The civil society organisation (CSO) also demanded the arrest of people suspected to have mismanaged the fund, threatening to hold a protest on 29 April if the suspects were not arrested within seven days.
The CSO also demanded an action plan from President Lazarus Chakwera’s administration on how the money will be recovered.
In 2020, a report by Malawi’s ombudsman investigating how the country’s Covid-19 ‘Coordination Cluster’ utilised its budget of over 320 million Malawian kwacha between March and July 2020 indicated that there had been some financial mismanagement.
The report found that 79.8 percent of the total funding allocated to the cluster was spent on staff allowances or benefits.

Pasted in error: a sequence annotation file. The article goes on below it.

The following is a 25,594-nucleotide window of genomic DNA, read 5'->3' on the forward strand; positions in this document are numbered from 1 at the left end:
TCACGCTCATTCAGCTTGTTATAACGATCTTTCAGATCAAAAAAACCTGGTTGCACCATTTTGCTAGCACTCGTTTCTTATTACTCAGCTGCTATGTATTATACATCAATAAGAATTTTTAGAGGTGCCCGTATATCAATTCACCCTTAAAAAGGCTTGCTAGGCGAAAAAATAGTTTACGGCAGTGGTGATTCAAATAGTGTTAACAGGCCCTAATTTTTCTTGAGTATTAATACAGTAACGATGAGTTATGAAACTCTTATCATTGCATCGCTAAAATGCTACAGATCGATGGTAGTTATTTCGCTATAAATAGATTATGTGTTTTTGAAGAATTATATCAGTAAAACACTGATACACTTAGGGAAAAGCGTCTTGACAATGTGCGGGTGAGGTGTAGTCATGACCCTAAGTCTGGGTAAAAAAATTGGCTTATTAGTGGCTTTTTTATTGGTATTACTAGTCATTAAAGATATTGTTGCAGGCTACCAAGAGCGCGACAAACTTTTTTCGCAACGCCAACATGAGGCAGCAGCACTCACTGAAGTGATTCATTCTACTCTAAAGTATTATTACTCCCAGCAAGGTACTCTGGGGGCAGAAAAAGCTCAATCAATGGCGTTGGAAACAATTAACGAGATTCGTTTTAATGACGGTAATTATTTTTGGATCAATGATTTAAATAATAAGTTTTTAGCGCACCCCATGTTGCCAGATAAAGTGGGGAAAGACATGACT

It highlighted that this spending was ‘a reflection of misplaced priorities’, and recommended that government allowances be made more realistic, considerate to the country’s economy and clearer to avoid abuses.
‘From the general operations, the report shows just how rotten the government system is. What is apparent from the looting is that we are not dealing with bad apples; we are dealing with a rotten tree’, HRDC Chairperson, Gift Trapence, said at a press conference.
‘What is worrying is that these are the same public officials that are entrusted with public funds, and not only Covid-19 funds.
‘If there were able to loot MK6.2 billion with such reckless abandon, one wonders what they do with the other public funds’.
Trapence proposed the establishment of a special court to deal with the fraud.
‘A quick resolution and prosecution of culprits in this case will send a clear and resolute message to the civil servants on how quick the wheels of justice work’, he said.
Photo source: Direct Relief/CC BY-NC-ND